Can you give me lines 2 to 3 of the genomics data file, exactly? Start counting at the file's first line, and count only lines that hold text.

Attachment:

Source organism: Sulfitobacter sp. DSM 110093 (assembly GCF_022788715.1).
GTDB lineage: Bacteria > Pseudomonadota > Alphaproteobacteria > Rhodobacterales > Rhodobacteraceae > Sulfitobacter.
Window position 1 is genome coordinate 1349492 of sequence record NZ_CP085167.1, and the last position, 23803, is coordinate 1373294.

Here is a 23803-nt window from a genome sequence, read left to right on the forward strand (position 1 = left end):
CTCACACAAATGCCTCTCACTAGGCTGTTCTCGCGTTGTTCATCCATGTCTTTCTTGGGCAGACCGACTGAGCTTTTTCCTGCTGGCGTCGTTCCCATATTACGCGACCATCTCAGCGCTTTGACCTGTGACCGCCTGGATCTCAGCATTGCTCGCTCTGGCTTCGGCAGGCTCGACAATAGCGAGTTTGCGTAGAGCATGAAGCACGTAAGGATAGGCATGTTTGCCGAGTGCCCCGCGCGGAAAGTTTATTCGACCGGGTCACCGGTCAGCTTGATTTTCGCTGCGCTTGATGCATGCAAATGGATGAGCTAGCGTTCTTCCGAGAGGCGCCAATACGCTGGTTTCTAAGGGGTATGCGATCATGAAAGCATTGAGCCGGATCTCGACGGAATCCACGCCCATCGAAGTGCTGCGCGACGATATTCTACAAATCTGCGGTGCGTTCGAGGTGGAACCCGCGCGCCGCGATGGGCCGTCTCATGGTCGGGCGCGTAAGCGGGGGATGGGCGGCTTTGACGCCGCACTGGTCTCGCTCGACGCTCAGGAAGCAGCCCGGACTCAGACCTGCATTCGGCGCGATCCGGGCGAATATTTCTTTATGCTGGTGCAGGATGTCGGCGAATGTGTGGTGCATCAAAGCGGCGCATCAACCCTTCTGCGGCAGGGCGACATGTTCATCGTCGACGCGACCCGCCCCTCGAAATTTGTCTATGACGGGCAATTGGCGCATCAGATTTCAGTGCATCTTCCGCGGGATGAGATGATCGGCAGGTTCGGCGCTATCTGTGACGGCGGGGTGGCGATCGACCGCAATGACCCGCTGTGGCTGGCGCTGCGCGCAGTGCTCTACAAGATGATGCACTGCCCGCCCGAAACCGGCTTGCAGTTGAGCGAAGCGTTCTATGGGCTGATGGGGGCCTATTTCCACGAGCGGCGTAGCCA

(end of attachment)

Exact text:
GTDB lineage: Bacteria > Pseudomonadota > Alphaproteobacteria > Rhodobacterales > Rhodobacteraceae > Sulfitobacter.
Window position 1 is genome coordinate 1349492 of sequence record NZ_CP085167.1, and the last position, 23803, is coordinate 1373294.